LOS ANGELES--()--impreMedia & Latino Decisions released the latest in a series of tracking polls today revealing that independent Latino voters have a less favorable opinion of Obama and the Democratic Party, but are only slightly more likely to vote for Romney than Latino voters in general. Overall enthusiasm among all likely voters dropped since the national conventions indicating the race may have turned more into a matter of turnout rather than candidate support.
“but his performance in the first debate has led to a new round of questioning by Latino voters especially among the independents.”
Support for President Obama among all voters slipped from 72% to 67% from last week to this suggesting that his poor debate performance also led Latino voters to re-think their support. Those who said they are certain to vote for Romney increased slightly from 20% last week to 23% this. 76% of all Latino likely voters said a candidate’s performance in the presidential debate was important in how they evaluated a candidate.
Two weeks ago, 93% of voters described themselves as “very enthusiastic” or “somewhat enthusiastic” about this election, but that number dropped to 81% in this week’s poll.
When asked if they thought Democrats were doing a good job of reaching out to Hispanics, 53% said yes compared to 65% a week ago, again suggesting the President’s debate performance impacted support for the Party as well.
“The convention and events right after had a very positive effect for President Obama,” said Monica Lozano, CEO of impreMedia, “but his performance in the first debate has led to a new round of questioning by Latino voters especially among the independents.”
According to data from the poll, 32% of registered Latino voters identify as Independent. 51%, say they are planning to vote for President Obama vs. 66% of all Latino voters, and 29% say they will vote for Romney vs. 23%. Only 28% of Independents say they have a VERY favorable view of President Obama vs. 46% of all Latino voters, but Romney’s favorability remains at 12% among all Latino voters as well as independent voters.
"The debate, and perhaps more importantly the press coverage after the debate, affected Latino voters like all others," stated Gary Segura of Latino Decisions. “Support for the president, and enthusiasm for turning out to vote, have both dropped measurably. This effect extends to his party. While the president still enjoys a considerable advantage over Governor Romney and the Republicans, it is clear that he and his campaign have serious work to do to recover the heights they reached in the post-convention bounce."
This week’s polling data also found that very few Latino elected officials have national name recognition, with a few exceptions. Los Angeles Mayor Antonio Villaraigosa and Florida Senator Marco Rubio had respectable ratings, with 39% saying they had a very or somewhat favorable impression of Villaraigosa and 31% saying they had a very or somewhat favorable impression of Rubio. Other Latino politicians were relatively unknown. 41% had never heard of New Jersey Senator Robert Menendez, 53% had never heard of San Antonio Mayor Julian Castro despite his speaking at the Democratic Convention, and 50% had never heard of New Mexico Governor Susana Martinez.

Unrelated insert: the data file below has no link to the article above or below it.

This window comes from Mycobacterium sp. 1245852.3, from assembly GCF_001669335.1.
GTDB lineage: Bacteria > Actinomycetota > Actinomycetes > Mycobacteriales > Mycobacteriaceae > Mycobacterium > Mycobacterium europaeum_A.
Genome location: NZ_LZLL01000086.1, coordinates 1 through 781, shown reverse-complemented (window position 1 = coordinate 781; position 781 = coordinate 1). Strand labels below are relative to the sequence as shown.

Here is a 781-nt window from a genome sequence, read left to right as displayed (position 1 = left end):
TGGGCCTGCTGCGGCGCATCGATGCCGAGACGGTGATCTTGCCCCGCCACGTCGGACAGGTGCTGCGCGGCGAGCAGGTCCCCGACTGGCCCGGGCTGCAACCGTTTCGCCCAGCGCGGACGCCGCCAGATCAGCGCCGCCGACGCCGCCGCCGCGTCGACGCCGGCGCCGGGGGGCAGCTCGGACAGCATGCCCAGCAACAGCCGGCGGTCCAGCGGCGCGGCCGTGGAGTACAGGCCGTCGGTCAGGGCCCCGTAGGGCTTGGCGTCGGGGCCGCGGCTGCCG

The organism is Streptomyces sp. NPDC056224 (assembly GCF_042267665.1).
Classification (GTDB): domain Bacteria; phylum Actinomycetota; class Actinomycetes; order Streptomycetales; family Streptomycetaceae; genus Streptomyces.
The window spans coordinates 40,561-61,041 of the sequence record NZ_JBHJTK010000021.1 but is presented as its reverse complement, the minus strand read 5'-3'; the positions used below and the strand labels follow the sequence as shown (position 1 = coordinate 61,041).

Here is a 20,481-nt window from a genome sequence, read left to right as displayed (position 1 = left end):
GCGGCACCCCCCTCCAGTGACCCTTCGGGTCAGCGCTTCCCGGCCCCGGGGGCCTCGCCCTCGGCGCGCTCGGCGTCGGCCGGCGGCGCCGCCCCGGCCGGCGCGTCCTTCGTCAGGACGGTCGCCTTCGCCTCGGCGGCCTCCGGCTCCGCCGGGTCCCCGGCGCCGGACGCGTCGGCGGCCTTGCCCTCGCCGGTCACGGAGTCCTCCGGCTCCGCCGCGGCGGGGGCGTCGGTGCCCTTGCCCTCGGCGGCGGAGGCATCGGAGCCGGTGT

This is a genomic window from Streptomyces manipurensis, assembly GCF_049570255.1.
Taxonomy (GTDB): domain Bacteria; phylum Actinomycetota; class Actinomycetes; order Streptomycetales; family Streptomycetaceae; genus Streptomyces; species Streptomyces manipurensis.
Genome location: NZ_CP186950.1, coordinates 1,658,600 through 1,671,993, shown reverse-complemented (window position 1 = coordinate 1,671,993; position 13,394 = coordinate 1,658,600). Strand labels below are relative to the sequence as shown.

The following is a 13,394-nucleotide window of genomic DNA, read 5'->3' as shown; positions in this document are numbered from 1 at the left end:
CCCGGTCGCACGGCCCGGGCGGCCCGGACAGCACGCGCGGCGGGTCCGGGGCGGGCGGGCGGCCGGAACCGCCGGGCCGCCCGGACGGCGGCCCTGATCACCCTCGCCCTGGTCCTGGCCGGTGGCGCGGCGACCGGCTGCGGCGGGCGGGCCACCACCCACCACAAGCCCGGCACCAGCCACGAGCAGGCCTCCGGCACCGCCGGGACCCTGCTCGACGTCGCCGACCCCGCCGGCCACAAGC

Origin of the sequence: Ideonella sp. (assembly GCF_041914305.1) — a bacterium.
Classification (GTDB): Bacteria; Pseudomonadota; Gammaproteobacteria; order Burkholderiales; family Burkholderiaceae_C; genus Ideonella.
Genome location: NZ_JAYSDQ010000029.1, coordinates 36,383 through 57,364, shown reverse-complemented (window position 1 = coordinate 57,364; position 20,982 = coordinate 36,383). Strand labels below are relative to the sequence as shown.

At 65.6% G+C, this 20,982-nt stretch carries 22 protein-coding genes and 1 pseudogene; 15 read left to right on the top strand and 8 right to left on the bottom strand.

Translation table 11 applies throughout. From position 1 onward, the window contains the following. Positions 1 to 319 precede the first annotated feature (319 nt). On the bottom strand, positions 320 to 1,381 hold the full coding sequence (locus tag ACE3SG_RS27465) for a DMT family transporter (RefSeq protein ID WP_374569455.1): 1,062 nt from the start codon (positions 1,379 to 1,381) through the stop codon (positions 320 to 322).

Media Footnote: All References to the poll must be as follows: The impreMedia-Latino Decisions Tracking Poll. To view more data and information on this week’s poll visit: www.laopinion.com/section/voto.
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This is the eighth release of an 11-week tracking poll of Latino registered voters. Each week impreMedia and Latino Decisions will release a new rolling cross-section of 300 completed interviews with Latino registered voters across all 50 states. Interviews are conducted in English or Spanish, at the preference of the respondent, all conducted by bilingual interviewers at Latino Decisions calling center, Pacific Market Research. The survey averaged 10 minutes in length, and has an overall margin of error of 5.6% on results that approach a 50/50 distribution. All respondents confirm that they are Hispanic or Latino and currently registered to vote. This third wave of the survey was fielded Oct 5-Oct 11, 2012.
impreMedia is the leading Hispanic news and information company in the U.S. in online and print. impreMedia's multi-platform offerings range from online to video, social media, mobile, audio, newspapers and magazines, including the http://www.impre.com portal. 25.5% of U.S. Hispanic adults use an impreMedia network product. The network is also the nation's largest Hispanic newspaper publisher with newspapers in top U.S. Hispanic markets, reaching 15 markets total that represent 59% of the U.S. Hispanic population. Its leading publications include La Opinión in Los Angeles and El Diario La Prensa in New York. For more information, visit: http://www.impremedia.com.
ImpreMedia portals and publication websites are: www.impre.com, www.laopinion.com, www.eldiariony.com, www.hoynyc.com, www.laraza.com, www.laprensafl.com, www.elmensajero.com, www.rumbotx.com, www.vistamagazine.com, www.contigola.com, and www.lavibra.com.
About Latino Decisions
Latino Decisions is a joint effort between Pacific Market Research, a nationally known research firm, and Dr. Gary Segura and Dr. Matt Barreto, leading Latino politics scholars and professors at Stanford University and the University of Washington. Both Dr. Segura and Dr. Barreto are experienced and nationally respected researchers who have a deep understanding of U.S. Latino culture and advanced quantitative research skills. Their expertise, coupled with Pacific Market Research’s logistical capabilities, makes Latino Decisions a leader in the field. For more information, please visit www.latinodecisions.com or call 877-271-2300.